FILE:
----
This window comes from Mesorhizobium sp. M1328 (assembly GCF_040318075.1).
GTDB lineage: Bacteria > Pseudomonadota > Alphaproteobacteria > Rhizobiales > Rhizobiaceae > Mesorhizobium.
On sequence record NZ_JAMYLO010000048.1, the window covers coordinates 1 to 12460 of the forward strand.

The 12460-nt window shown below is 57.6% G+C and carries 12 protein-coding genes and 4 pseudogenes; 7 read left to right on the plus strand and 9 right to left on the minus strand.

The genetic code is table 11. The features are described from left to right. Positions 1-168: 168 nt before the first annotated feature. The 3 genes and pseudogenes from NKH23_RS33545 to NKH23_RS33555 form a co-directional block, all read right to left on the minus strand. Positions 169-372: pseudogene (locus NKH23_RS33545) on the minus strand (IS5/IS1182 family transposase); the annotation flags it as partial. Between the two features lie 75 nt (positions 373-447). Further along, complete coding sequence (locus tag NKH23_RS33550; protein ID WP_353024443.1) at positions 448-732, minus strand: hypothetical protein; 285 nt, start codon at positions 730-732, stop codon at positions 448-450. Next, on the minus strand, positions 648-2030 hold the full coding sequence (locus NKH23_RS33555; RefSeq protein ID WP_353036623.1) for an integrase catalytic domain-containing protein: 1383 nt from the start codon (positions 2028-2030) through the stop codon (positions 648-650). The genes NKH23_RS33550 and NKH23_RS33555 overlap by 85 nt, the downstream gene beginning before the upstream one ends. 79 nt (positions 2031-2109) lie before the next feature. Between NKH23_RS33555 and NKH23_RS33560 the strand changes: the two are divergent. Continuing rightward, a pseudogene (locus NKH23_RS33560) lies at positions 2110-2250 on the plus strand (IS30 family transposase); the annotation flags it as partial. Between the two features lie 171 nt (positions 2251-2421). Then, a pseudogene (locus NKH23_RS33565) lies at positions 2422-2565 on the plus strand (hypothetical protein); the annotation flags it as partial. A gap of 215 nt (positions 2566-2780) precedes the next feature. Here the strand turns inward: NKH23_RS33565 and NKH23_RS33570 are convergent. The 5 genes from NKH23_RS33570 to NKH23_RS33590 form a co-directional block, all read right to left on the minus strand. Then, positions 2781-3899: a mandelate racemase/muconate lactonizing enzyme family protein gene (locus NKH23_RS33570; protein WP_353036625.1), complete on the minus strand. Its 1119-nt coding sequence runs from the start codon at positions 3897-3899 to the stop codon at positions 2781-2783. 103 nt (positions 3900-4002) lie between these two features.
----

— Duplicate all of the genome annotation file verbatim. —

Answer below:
This window comes from Mesorhizobium sp. M1328 (assembly GCF_040318075.1).
GTDB lineage: Bacteria > Pseudomonadota > Alphaproteobacteria > Rhizobiales > Rhizobiaceae > Mesorhizobium.
On sequence record NZ_JAMYLO010000048.1, the window covers coordinates 1 to 12460 of the forward strand.

The 12460-nt window shown below is 57.6% G+C and carries 12 protein-coding genes and 4 pseudogenes; 7 read left to right on the plus strand and 9 right to left on the minus strand.

The genetic code is table 11. The features are described from left to right. Positions 1-168: 168 nt before the first annotated feature. The 3 genes and pseudogenes from NKH23_RS33545 to NKH23_RS33555 form a co-directional block, all read right to left on the minus strand. Positions 169-372: pseudogene (locus NKH23_RS33545) on the minus strand (IS5/IS1182 family transposase); the annotation flags it as partial. Between the two features lie 75 nt (positions 373-447). Further along, complete coding sequence (locus tag NKH23_RS33550; protein ID WP_353024443.1) at positions 448-732, minus strand: hypothetical protein; 285 nt, start codon at positions 730-732, stop codon at positions 448-450. Next, on the minus strand, positions 648-2030 hold the full coding sequence (locus NKH23_RS33555; RefSeq protein ID WP_353036623.1) for an integrase catalytic domain-containing protein: 1383 nt from the start codon (positions 2028-2030) through the stop codon (positions 648-650). The genes NKH23_RS33550 and NKH23_RS33555 overlap by 85 nt, the downstream gene beginning before the upstream one ends. 79 nt (positions 2031-2109) lie before the next feature. Between NKH23_RS33555 and NKH23_RS33560 the strand changes: the two are divergent. Continuing rightward, a pseudogene (locus NKH23_RS33560) lies at positions 2110-2250 on the plus strand (IS30 family transposase); the annotation flags it as partial. Between the two features lie 171 nt (positions 2251-2421). Then, a pseudogene (locus NKH23_RS33565) lies at positions 2422-2565 on the plus strand (hypothetical protein); the annotation flags it as partial. A gap of 215 nt (positions 2566-2780) precedes the next feature. Here the strand turns inward: NKH23_RS33565 and NKH23_RS33570 are convergent. The 5 genes from NKH23_RS33570 to NKH23_RS33590 form a co-directional block, all read right to left on the minus strand. Then, positions 2781-3899: a mandelate racemase/muconate lactonizing enzyme family protein gene (locus NKH23_RS33570; protein WP_353036625.1), complete on the minus strand. Its 1119-nt coding sequence runs from the start codon at positions 3897-3899 to the stop codon at positions 2781-2783. 103 nt (positions 3900-4002) lie between these two features.